i am so happy i’ve had nothing serious, just minor things they keep in my file AND WATCH FOR CHANGE.
    i’ve known too many women who died of breast cancer. one was 47. one was 32. both cancers found during routine screenings. i also know countless women who are 5 or 10 year survivors because of routine screenings.

    don’t even get me started on PAP smears, i WILL get ugly.

    but guys get their PSA and VIAGRA covered. who writes this stuff?

    btw, did you see the latest: a new drug to enhance female libido is pending approval. the last drug that was considered effective for women was squashed because ‘it only dealt with teh physical aspects, not the metal and emotional aspects of sexual arousal’
    EXCUSE ME? de we hear doctors grilling men on the mental and emotional component when they’re dispersing little blue pills? EXCUSE ME? in this century we still have a problem with women GETTING HORNY AND ACHEIVING ORGASM? EXCUSE ME?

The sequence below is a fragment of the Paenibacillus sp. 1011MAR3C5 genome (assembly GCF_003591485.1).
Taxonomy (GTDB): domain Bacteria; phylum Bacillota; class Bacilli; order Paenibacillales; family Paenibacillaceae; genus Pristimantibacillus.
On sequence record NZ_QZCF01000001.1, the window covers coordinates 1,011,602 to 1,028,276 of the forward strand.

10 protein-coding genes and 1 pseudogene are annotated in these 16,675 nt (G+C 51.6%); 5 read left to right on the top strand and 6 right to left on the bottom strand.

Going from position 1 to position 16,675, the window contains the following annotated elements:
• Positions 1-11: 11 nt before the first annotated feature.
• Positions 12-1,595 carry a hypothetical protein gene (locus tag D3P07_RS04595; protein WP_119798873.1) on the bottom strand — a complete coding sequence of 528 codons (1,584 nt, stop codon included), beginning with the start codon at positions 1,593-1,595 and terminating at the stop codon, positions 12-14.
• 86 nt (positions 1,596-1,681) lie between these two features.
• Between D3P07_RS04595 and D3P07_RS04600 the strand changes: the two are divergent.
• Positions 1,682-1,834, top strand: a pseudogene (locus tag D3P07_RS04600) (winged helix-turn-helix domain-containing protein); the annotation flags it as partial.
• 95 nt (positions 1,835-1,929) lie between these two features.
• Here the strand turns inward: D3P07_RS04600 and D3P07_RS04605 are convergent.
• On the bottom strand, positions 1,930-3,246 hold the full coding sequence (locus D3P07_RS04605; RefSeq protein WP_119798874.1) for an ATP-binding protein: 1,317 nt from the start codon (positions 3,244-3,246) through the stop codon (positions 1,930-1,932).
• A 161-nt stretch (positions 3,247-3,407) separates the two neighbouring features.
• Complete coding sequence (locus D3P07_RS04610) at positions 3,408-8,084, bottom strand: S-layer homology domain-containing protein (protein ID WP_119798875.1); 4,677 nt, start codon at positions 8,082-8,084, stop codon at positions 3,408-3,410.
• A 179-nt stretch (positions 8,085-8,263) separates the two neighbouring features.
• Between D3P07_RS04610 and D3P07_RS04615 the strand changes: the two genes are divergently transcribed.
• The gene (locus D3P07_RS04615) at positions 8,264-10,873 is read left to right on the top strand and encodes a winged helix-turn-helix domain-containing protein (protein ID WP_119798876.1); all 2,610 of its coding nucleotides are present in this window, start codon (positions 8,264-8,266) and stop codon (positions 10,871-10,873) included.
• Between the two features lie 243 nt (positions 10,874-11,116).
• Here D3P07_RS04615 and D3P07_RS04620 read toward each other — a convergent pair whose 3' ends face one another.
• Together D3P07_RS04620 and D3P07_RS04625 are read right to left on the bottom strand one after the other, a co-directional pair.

we now return to our regularly scheduled edting work already in progress…

  9. 9 Deacon Blue
    November 28, 2009 at 7:42 pm

    You won’t get one iota of argument from me that healthcare and pharmaceuticals are still far too skewed toward men (and Caucasian men most particularly, but the racial/ethnic aspect is sometimes hard to overcome in research and clinical trials, though, sometimes through no fault of the companies…other times through ignorance of course).

    Mrs. Blue and I both lost our mothers to cancer. Not breast cancer, but all the same, it makes me rather sensitive to these issues, as my mom did die of a woman’s cancer (ovarian cancer)…also, a good friend of mine from college is a breast cancer survivor.

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Deacon Blue is the blogging persona of editor and writer Jeffrey Bouley. The opinions of Jeff himself on this blog, and those expressed as Deacon Blue, in NO WAY should be construed as the opinions of anyone with whom he has worked, currently works, or will work with in the future. They are personal opinions and views, and are sometimes, frankly, expressed in more outrageous terms than I truly feel most days.

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November 2009